Wesfarmers works its magic on Coles

Wesfarmers works its magic on Coles

Wesfarmers has taken its time applying its magic to Coles, but one thing is clear from its recent half-year result: it’s beginning to reap the benefits.

The 2009 December quarter saw same-store sales growth hit 5.9%, beating Woolworths’ 3.8% for the second quarter in a row. That trend has continued in the latest result.

Coles increased earnings before interest and tax (EBIT) by 15% to $755m, on a 4.8% increase in revenue to $18bn. On a like-for-like basis, sales grew 3.8%, reflecting an expansion in food and liquor EBIT margins from 4.4% to 4.8%. All this despite price deflation of 2%.

Of course, the result wasn’t without the usual corporate blather.

The company spoke of “embedding customer loyalty and trust, improving operational productivity through supply chain efficiencies and simpler in-store processes, and the introduction of new and innovative merchandise initiatives”. We’ll translate that as ‘better retailing’.

One of the nice things about investing is that your best performers get bigger while your problems get smaller, and conglomerates see the same effect.


The improvement at Coles means it now accounts for 37% of group EBIT, while a 63% fall in EBIT from the Resources division saw its share of the pie fall from 13% to just 5%.

Bunnings also had a good half with EBIT rising 6.8% to $518m on revenue growth of 6.0% (3.4% like-for-like), while Kmart shot the lights out with a 24.9% rise in EBIT due to ‘continued improvements in sourcing, inventory management and strong performance in [its] everyday and seasonal ranges’.

Yep, better retailing again.

The one blot was Target, where a fall in EBIT margins from 9.0% to 7.1% resulted in a 20.4% drop in EBIT. Target may have been slightly overlooked in the past few years while there have been bigger fish to fry. But with Coles beginning to crackle, management is now on Target’s case.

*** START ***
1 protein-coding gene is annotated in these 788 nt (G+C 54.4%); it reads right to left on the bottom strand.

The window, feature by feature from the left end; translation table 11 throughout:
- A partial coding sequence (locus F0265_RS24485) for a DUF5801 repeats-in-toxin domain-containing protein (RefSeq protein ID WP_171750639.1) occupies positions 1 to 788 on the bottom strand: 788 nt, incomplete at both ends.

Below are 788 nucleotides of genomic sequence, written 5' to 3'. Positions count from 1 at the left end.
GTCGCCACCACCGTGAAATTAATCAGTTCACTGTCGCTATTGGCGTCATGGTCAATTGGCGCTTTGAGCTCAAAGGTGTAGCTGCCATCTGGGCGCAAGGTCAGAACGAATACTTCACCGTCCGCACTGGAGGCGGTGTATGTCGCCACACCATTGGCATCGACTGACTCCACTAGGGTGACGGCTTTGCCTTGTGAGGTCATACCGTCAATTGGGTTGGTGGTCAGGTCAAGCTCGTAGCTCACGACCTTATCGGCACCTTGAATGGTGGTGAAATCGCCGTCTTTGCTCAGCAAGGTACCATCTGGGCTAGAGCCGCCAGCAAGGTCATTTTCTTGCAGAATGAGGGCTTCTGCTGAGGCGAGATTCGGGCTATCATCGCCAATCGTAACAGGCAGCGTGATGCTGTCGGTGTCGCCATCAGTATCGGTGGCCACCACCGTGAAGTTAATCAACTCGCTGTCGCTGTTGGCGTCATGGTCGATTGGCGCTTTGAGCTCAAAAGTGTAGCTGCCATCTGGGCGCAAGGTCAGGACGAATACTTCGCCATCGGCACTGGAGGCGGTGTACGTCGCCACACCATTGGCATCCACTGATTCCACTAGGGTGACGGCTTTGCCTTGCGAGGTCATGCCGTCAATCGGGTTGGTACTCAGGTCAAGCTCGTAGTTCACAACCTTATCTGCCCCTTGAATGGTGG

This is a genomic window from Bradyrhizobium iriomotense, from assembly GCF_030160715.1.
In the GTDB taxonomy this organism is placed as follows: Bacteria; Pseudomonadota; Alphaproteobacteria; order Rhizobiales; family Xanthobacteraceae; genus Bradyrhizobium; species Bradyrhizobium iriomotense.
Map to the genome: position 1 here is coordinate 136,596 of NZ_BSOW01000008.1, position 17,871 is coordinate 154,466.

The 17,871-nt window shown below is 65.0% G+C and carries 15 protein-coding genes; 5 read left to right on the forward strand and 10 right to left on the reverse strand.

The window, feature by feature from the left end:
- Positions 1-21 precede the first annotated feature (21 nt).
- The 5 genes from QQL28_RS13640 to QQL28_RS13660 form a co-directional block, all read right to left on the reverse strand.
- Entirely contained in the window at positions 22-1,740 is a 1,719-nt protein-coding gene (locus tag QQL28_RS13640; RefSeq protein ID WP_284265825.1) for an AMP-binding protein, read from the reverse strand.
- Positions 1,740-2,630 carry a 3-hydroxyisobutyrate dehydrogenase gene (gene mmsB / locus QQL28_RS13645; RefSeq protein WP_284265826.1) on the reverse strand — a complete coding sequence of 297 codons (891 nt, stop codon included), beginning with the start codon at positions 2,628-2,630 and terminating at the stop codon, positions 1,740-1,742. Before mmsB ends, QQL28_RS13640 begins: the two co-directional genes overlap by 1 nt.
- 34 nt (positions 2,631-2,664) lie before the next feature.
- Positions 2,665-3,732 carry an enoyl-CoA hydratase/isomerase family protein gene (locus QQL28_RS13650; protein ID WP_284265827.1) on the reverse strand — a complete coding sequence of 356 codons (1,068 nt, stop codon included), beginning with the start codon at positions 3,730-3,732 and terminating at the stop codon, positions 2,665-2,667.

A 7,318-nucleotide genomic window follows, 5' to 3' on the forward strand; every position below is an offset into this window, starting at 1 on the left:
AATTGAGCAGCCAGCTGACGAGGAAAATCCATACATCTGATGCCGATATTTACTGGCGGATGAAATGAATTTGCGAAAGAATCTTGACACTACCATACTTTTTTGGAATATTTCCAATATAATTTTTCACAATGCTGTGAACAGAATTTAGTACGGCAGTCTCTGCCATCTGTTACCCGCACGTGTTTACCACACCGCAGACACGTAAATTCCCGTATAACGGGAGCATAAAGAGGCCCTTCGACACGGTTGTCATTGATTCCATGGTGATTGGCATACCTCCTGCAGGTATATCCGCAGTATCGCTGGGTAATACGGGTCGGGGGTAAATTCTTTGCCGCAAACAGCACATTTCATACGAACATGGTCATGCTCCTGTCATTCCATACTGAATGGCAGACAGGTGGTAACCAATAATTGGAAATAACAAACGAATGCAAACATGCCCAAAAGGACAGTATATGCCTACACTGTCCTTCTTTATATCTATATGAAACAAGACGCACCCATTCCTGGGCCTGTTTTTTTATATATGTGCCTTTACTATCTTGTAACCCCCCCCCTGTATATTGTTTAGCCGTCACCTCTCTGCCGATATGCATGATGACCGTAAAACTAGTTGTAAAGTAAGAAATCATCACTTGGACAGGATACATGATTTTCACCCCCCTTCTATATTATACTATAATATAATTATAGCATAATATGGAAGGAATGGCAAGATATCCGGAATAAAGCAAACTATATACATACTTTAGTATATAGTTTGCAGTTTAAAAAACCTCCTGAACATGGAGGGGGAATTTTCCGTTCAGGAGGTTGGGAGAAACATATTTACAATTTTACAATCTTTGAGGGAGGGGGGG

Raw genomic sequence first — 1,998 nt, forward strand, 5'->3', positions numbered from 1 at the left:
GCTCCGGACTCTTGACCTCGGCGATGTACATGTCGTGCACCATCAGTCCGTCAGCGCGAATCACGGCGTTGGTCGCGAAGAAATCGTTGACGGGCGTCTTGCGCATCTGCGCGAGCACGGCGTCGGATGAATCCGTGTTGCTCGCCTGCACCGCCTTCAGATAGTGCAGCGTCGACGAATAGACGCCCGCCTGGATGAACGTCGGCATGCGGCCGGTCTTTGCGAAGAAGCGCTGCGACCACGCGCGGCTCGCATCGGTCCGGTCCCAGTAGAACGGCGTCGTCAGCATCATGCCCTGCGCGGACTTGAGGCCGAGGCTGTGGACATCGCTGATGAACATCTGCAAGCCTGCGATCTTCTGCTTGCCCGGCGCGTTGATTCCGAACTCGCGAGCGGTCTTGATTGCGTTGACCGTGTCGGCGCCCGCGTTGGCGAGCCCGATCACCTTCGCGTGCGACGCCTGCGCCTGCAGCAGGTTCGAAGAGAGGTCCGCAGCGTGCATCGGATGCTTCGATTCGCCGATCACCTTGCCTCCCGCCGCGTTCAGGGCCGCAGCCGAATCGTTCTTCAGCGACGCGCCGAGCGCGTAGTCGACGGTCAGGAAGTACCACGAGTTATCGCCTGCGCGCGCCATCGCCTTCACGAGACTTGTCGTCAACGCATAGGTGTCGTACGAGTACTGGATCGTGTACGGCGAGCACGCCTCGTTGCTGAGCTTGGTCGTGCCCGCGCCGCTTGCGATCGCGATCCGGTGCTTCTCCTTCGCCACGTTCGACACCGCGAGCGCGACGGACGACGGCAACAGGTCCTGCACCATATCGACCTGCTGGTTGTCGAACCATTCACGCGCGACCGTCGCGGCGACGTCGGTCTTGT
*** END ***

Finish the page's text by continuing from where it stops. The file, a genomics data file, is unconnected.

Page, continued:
Elsewhere, insurance had a strong result thanks to higher premiums and lower claims, but coal saw a 63% fall in EBIT to $93m on a 24% fall in revenue, due to lower coal prices. The company doesn’t see much improvement in the short term and the focus continues to be on cutting costs.

Chemicals, energy and fertilisers EBIT rose 5.1% to $104m, while Industrial and Safety EBIT fell 9.3% to $88m due to a ‘general slowdown in business activity, most notably with mining customers’.

Overall, revenue rose 3.2% to $30.6bn, EBIT increased 5.5% to $2.0bn and net profit jumped 9.3% to $1.3bn. Earnings per share rose 9.2% to $1.11 and an interim dividend of 77 cents was declared (up 10%, fully franked and payable on 28 March).

Net debt at 31 December stood at $4.5bn, giving a net debt-to-equity ratio of 17%, and the interest bill in the half was covered nine times by EBIT. No need for concern there.

Overall, it’s an excellent set of results and reflects Wesfarmers’ patient and consistent application of good business principles, a bit of a rarity in corporate Australia.

We’ll have to wait and see what comes of the ACCC’s investigation into Woolies’ and Coles’. But while the supermarkets might be unpopular for their perceived treatment of suppliers, anything the ACCC did that had the effect of raising prices would be even more so.

The value in Wesfarmers is increasing and, although the shares remain fairly priced, any temporary slip should be treated as a potential buying opportunity.

This article contains general investment advice only (under AFSL 282288).

Nathan Bell is research director at Intelligent Investor Share Advisor. BusinessDay readers can enjoy a free trial offer and fortnightly podcast. For more Intelligent Investor articles click here.

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